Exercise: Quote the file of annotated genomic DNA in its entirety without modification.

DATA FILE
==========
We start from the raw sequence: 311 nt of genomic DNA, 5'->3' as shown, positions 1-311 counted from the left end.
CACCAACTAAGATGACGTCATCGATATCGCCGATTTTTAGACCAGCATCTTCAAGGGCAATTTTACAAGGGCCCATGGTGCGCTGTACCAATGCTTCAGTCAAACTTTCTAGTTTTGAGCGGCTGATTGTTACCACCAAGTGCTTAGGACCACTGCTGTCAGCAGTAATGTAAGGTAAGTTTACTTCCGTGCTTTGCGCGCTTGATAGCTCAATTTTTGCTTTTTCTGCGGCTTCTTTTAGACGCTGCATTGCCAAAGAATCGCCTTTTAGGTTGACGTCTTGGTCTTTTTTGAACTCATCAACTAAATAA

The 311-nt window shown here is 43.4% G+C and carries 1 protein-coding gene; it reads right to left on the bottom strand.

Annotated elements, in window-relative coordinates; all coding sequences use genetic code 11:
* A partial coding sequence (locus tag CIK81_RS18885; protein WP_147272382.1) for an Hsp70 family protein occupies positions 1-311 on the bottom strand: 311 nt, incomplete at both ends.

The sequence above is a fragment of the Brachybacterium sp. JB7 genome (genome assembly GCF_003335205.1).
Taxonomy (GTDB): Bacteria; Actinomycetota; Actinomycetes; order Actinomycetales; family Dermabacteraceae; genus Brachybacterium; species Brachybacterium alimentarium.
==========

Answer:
We start from the raw sequence: 311 nt of genomic DNA, 5'->3' as shown, positions 1-311 counted from the left end.
CACCAACTAAGATGACGTCATCGATATCGCCGATTTTTAGACCAGCATCTTCAAGGGCAATTTTACAAGGGCCCATGGTGCGCTGTACCAATGCTTCAGTCAAACTTTCTAGTTTTGAGCGGCTGATTGTTACCACCAAGTGCTTAGGACCACTGCTGTCAGCAGTAATGTAAGGTAAGTTTACTTCCGTGCTTTGCGCGCTTGATAGCTCAATTTTTGCTTTTTCTGCGGCTTCTTTTAGACGCTGCATTGCCAAAGAATCGCCTTTTAGGTTGACGTCTTGGTCTTTTTTGAACTCATCAACTAAATAA

The 311-nt window shown here is 43.4% G+C and carries 1 protein-coding gene; it reads right to left on the bottom strand.

Annotated elements, in window-relative coordinates; all coding sequences use genetic code 11:
* A partial coding sequence (locus tag CIK81_RS18885; protein WP_147272382.1) for an Hsp70 family protein occupies positions 1-311 on the bottom strand: 311 nt, incomplete at both ends.

The sequence above is a fragment of the Brachybacterium sp. JB7 genome (genome assembly GCF_003335205.1).
Taxonomy (GTDB): Bacteria; Actinomycetota; Actinomycetes; order Actinomycetales; family Dermabacteraceae; genus Brachybacterium; species Brachybacterium alimentarium.